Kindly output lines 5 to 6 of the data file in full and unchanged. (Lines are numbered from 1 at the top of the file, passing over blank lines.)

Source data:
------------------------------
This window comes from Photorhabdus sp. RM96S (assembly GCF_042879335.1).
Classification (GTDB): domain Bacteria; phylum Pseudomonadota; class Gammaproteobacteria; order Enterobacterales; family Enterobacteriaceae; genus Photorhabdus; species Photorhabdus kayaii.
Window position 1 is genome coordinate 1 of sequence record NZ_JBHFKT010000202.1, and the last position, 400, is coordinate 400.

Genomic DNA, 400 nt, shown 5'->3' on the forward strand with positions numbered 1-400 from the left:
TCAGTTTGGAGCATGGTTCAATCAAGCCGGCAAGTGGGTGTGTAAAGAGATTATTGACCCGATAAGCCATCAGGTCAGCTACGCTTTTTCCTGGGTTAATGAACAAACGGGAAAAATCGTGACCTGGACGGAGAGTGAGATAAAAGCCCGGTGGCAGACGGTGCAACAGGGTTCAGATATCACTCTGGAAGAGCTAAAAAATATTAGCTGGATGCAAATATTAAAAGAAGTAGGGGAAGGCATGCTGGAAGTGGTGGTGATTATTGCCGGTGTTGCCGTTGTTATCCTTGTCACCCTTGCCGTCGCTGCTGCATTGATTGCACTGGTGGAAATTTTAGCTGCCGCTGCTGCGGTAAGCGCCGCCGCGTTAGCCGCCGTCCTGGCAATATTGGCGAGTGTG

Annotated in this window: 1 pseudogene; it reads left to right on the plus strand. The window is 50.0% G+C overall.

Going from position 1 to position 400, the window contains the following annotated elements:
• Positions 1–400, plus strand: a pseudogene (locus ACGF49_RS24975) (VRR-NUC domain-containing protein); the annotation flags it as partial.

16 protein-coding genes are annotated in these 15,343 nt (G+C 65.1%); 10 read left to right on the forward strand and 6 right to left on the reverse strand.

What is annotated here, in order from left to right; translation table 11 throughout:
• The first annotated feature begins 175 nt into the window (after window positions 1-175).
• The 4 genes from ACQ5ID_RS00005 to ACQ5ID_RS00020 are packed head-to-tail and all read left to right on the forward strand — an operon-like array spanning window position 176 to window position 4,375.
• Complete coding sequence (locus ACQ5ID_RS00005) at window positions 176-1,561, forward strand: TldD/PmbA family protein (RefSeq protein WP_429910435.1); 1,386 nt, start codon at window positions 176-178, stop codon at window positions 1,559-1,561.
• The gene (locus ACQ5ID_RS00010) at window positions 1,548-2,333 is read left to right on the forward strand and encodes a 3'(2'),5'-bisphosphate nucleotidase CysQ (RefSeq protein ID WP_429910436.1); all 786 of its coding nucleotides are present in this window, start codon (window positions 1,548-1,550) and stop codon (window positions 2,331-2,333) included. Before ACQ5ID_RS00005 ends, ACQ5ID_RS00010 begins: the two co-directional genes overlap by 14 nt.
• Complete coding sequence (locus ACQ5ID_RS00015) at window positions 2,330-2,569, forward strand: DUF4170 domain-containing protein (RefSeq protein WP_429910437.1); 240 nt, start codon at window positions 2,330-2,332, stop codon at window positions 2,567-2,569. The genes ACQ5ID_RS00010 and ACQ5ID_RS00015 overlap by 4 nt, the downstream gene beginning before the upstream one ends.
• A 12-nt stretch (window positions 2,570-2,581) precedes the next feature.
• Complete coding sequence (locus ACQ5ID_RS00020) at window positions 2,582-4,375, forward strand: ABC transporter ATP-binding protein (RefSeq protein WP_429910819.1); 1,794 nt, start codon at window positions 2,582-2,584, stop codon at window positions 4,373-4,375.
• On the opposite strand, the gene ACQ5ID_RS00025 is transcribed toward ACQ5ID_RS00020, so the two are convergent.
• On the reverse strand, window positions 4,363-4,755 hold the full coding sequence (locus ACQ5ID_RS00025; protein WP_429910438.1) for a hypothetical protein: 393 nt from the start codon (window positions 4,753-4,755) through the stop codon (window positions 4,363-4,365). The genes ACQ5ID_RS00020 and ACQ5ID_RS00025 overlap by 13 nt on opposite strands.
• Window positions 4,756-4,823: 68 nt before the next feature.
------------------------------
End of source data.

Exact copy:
TCAGTTTGGAGCATGGTTCAATCAAGCCGGCAAGTGGGTGTGTAAAGAGATTATTGACCCGATAAGCCATCAGGTCAGCTACGCTTTTTCCTGGGTTAATGAACAAACGGGAAAAATCGTGACCTGGACGGAGAGTGAGATAAAAGCCCGGTGGCAGACGGTGCAACAGGGTTCAGATATCACTCTGGAAGAGCTAAAAAATATTAGCTGGATGCAAATATTAAAAGAAGTAGGGGAAGGCATGCTGGAAGTGGTGGTGATTATTGCCGGTGTTGCCGTTGTTATCCTTGTCACCCTTGCCGTCGCTGCTGCATTGATTGCACTGGTGGAAATTTTAGCTGCCGCTGCTGCGGTAAGCGCCGCCGCGTTAGCCGCCGTCCTGGCAATATTGGCGAGTGTG

Annotated in this window: 1 pseudogene; it reads left to right on the plus strand. The window is 50.0% G+C overall.